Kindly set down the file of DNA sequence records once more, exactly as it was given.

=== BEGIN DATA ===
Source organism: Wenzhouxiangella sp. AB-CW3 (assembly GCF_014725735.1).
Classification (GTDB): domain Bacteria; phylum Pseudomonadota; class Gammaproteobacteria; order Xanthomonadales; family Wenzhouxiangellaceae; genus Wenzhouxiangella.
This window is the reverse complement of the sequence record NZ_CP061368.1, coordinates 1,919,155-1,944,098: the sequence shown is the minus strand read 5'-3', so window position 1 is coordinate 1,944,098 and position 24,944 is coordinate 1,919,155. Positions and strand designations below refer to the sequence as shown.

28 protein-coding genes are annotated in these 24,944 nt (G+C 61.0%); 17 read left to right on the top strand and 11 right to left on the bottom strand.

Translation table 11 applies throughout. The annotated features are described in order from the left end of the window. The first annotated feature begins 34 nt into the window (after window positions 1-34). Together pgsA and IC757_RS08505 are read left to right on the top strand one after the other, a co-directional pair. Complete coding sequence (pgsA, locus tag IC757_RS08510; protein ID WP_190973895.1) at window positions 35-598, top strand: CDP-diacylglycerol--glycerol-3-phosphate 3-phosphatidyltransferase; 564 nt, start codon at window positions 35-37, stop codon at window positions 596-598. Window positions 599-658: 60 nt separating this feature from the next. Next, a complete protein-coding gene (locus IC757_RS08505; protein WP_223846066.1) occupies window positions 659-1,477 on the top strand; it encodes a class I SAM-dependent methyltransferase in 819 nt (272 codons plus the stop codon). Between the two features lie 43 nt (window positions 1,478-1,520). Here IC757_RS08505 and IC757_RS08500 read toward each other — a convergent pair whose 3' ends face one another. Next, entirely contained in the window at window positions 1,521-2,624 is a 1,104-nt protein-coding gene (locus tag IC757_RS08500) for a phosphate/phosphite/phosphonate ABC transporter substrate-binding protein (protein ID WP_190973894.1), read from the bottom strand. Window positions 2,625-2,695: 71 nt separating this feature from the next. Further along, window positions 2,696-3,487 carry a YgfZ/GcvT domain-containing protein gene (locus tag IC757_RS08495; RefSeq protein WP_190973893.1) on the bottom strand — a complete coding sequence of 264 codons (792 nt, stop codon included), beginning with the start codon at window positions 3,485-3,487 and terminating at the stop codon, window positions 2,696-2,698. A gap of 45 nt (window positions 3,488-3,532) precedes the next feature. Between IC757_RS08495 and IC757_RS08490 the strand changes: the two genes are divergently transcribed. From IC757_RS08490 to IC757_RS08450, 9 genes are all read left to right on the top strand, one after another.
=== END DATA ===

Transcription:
Source organism: Wenzhouxiangella sp. AB-CW3 (assembly GCF_014725735.1).
Classification (GTDB): domain Bacteria; phylum Pseudomonadota; class Gammaproteobacteria; order Xanthomonadales; family Wenzhouxiangellaceae; genus Wenzhouxiangella.
This window is the reverse complement of the sequence record NZ_CP061368.1, coordinates 1,919,155-1,944,098: the sequence shown is the minus strand read 5'-3', so window position 1 is coordinate 1,944,098 and position 24,944 is coordinate 1,919,155. Positions and strand designations below refer to the sequence as shown.

28 protein-coding genes are annotated in these 24,944 nt (G+C 61.0%); 17 read left to right on the top strand and 11 right to left on the bottom strand.

Translation table 11 applies throughout. The annotated features are described in order from the left end of the window. The first annotated feature begins 34 nt into the window (after window positions 1-34). Together pgsA and IC757_RS08505 are read left to right on the top strand one after the other, a co-directional pair. Complete coding sequence (pgsA, locus tag IC757_RS08510; protein ID WP_190973895.1) at window positions 35-598, top strand: CDP-diacylglycerol--glycerol-3-phosphate 3-phosphatidyltransferase; 564 nt, start codon at window positions 35-37, stop codon at window positions 596-598. Window positions 599-658: 60 nt separating this feature from the next. Next, a complete protein-coding gene (locus IC757_RS08505; protein WP_223846066.1) occupies window positions 659-1,477 on the top strand; it encodes a class I SAM-dependent methyltransferase in 819 nt (272 codons plus the stop codon). Between the two features lie 43 nt (window positions 1,478-1,520). Here IC757_RS08505 and IC757_RS08500 read toward each other — a convergent pair whose 3' ends face one another. Next, entirely contained in the window at window positions 1,521-2,624 is a 1,104-nt protein-coding gene (locus tag IC757_RS08500) for a phosphate/phosphite/phosphonate ABC transporter substrate-binding protein (protein ID WP_190973894.1), read from the bottom strand. Window positions 2,625-2,695: 71 nt separating this feature from the next. Further along, window positions 2,696-3,487 carry a YgfZ/GcvT domain-containing protein gene (locus tag IC757_RS08495; RefSeq protein WP_190973893.1) on the bottom strand — a complete coding sequence of 264 codons (792 nt, stop codon included), beginning with the start codon at window positions 3,485-3,487 and terminating at the stop codon, window positions 2,696-2,698. A gap of 45 nt (window positions 3,488-3,532) precedes the next feature. Between IC757_RS08495 and IC757_RS08490 the strand changes: the two genes are divergently transcribed. From IC757_RS08490 to IC757_RS08450, 9 genes are all read left to right on the top strand, one after another.